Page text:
An increasing number of high-demand light- and medium-duty trucks, vans, and car models can be converted to operate on a bi-fuel system, according to Whaley.

“Half of the propane autogas vehicles on the road today were converted with a certified aftermarket bi-fuel system,’ Whaley said. “Certified conversion system partners across the U.S. can assist with converting existing fleets to propane autogas.

Todd Mouw, executive VP of sales and marketing for Roush, echoed the same challenge fleets will face when making the transition. It’s all about planning.

“The biggest speed bump is just allowing enough time for planning — from ordering the base chassis with the right specs, our fuel system, fueling infrastructure, tech training, etc.,” Mouw said. “Everything just takes longer in our world today to implement; be sure to include your trusted partners up front in the planning process.”

Propane autogas is domestically produced and readily available. Roush likes propane for its sustainability, among other factors.  -  Photo: PERC

Propane autogas is domestically produced and readily available. Roush likes propane for its sustainability, among other factors.

Photo: PERC

Tips for Successful Switch

While downtime needs to be minimized, knowledge of the fleet needs to be maximized.

“The most important thing is to understand how the asset is being used, how much range it needs, how much payload it needs, does it come back to a central spot each night, preferred service methods, etc.,” said Mouw of Roush CleanTech.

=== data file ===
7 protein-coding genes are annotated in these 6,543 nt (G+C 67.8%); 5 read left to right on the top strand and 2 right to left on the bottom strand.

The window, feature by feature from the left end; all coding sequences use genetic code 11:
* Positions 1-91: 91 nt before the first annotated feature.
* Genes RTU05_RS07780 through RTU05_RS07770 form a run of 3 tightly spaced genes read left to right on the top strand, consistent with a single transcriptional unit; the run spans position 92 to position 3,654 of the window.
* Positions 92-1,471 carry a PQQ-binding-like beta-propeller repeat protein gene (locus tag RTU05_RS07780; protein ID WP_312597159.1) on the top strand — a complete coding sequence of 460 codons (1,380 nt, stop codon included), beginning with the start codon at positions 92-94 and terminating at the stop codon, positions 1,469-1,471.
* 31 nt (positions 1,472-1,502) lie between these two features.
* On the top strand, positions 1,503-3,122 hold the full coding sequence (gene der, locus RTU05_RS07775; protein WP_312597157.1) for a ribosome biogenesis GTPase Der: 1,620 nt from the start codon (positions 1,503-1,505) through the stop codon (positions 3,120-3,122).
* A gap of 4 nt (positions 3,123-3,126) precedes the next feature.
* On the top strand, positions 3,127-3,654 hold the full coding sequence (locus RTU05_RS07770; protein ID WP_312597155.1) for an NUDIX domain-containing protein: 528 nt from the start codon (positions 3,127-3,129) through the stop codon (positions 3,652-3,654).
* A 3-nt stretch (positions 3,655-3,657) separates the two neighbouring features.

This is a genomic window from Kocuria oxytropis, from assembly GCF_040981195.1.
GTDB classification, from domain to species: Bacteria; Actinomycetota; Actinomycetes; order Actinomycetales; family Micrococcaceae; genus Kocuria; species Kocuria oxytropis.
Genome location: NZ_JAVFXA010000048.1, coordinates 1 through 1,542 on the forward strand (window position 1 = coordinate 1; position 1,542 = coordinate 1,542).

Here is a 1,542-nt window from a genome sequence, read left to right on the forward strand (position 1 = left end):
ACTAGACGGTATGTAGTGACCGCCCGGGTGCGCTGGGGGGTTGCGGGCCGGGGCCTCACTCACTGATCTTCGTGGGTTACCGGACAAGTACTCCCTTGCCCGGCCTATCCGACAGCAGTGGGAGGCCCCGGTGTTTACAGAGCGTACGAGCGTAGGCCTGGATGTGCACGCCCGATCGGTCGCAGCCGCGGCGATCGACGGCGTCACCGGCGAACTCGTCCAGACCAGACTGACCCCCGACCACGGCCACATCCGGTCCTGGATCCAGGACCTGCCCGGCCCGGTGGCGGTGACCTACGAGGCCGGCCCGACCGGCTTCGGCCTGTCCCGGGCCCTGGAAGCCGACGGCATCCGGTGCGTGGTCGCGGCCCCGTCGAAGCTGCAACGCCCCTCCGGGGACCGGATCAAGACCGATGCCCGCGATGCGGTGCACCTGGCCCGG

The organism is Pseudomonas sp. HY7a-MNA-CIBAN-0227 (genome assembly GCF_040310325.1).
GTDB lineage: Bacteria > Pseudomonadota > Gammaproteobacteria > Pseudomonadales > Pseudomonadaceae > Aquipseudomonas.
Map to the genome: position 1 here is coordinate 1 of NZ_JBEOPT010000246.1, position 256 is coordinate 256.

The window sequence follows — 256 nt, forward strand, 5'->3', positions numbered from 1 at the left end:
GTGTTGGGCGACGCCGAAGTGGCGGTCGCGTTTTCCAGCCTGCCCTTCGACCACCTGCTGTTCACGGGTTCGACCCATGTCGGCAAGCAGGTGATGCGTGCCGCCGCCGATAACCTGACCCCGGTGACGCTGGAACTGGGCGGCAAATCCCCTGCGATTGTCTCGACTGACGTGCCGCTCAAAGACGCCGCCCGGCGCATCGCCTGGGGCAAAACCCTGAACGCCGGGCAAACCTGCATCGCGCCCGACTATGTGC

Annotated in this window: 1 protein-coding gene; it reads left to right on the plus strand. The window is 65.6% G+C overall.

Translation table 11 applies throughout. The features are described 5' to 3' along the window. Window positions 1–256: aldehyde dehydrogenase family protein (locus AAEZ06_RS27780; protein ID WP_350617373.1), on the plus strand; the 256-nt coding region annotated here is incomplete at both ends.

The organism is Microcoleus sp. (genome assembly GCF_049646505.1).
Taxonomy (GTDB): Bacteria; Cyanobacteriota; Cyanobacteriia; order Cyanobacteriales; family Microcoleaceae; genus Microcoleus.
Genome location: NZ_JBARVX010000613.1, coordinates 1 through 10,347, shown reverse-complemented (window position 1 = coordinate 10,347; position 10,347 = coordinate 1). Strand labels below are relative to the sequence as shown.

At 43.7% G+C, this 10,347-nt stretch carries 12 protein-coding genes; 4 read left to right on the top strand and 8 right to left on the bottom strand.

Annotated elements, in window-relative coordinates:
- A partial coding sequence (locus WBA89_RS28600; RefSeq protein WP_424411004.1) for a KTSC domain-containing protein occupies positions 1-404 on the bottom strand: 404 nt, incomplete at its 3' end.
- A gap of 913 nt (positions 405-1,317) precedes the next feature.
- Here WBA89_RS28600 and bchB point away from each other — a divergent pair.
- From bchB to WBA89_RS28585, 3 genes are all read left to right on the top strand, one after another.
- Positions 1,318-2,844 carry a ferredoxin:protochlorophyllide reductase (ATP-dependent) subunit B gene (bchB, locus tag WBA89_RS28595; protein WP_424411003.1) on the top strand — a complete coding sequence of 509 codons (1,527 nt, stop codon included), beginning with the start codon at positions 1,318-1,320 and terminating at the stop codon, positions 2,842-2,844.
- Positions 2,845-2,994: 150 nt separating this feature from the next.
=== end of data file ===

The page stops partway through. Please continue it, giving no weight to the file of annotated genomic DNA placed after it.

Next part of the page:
Roush has developed a checklist of items to go through with its fleet partners to ensure the transition is as seamless as possible.

The company also has a small fleet that moves parts from warehouses to different production sites around its campus. They also integrate propane into as many of those applications as possible, according to Mouw.

“We absolutely want to practice what we preach and be as environmentally responsible as possible in our operations.”

In the case of energy sources, one size doesn’t fit all. This is why fleet managers need to know every aspect of their fleet before transitioning to propane.

“There is no one energy source that is going to be able to meet the needs of every fleet owner,” said Whaley of PERC. “In fact, every energy source has specific markets it can best serve. For propane autogas, that’s medium-duty (Class 3-7) fleets that need to consider range and performance in addition to lowering their emissions. Fleet owners that want to learn more should talk with their peers who have already adopted propane autogas, OEMs that supply propane autogas solutions, and propane suppliers to learn what options are available. “Fleet managers can also work with their local chapter of the Clean Cities Coalition.

“These groups are in most states to assist fleet owners interested in learning how to transition to an alternative fuel,” Whaley said. “They can provide information that will steer fleet owners in the right direction to meet a fleet’s duty cycle.”

According to Whaley, fleet owners should be asking how the new energy source will benefit the fleet from an operational, financial, and environmental standpoint.